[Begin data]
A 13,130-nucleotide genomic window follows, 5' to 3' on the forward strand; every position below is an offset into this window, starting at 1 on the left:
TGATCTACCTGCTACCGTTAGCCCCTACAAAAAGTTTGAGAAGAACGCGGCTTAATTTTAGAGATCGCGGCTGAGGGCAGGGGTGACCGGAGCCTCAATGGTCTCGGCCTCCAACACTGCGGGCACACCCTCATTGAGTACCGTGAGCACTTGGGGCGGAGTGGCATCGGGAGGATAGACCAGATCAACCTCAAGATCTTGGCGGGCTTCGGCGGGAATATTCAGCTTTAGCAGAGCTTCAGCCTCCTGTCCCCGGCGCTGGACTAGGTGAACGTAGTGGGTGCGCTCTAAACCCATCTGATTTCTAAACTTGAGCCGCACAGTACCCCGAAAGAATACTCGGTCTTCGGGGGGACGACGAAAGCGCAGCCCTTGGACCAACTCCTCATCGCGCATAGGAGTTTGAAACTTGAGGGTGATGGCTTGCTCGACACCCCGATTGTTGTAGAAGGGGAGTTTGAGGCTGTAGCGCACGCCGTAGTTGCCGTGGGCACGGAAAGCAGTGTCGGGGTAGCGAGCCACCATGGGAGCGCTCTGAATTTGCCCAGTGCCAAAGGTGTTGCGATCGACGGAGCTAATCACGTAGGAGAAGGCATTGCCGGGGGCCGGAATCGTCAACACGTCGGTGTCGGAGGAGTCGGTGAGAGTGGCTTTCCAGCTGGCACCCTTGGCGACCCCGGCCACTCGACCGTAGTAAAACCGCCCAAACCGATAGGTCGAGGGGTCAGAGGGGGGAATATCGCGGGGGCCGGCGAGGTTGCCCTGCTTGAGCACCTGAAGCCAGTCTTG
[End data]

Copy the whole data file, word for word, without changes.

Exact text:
A 13,130-nucleotide genomic window follows, 5' to 3' on the forward strand; every position below is an offset into this window, starting at 1 on the left:
TGATCTACCTGCTACCGTTAGCCCCTACAAAAAGTTTGAGAAGAACGCGGCTTAATTTTAGAGATCGCGGCTGAGGGCAGGGGTGACCGGAGCCTCAATGGTCTCGGCCTCCAACACTGCGGGCACACCCTCATTGAGTACCGTGAGCACTTGGGGCGGAGTGGCATCGGGAGGATAGACCAGATCAACCTCAAGATCTTGGCGGGCTTCGGCGGGAATATTCAGCTTTAGCAGAGCTTCAGCCTCCTGTCCCCGGCGCTGGACTAGGTGAACGTAGTGGGTGCGCTCTAAACCCATCTGATTTCTAAACTTGAGCCGCACAGTACCCCGAAAGAATACTCGGTCTTCGGGGGGACGACGAAAGCGCAGCCCTTGGACCAACTCCTCATCGCGCATAGGAGTTTGAAACTTGAGGGTGATGGCTTGCTCGACACCCCGATTGTTGTAGAAGGGGAGTTTGAGGCTGTAGCGCACGCCGTAGTTGCCGTGGGCACGGAAAGCAGTGTCGGGGTAGCGAGCCACCATGGGAGCGCTCTGAATTTGCCCAGTGCCAAAGGTGTTGCGATCGACGGAGCTAATCACGTAGGAGAAGGCATTGCCGGGGGCCGGAATCGTCAACACGTCGGTGTCGGAGGAGTCGGTGAGAGTGGCTTTCCAGCTGGCACCCTTGGCGACCCCGGCCACTCGACCGTAGTAAAACCGCCCAAACCGATAGGTCGAGGGGTCAGAGGGGGGAATATCGCGGGGGCCGGCGAGGTTGCCCTGCTTGAGCACCTGAAGCCAGTCTTG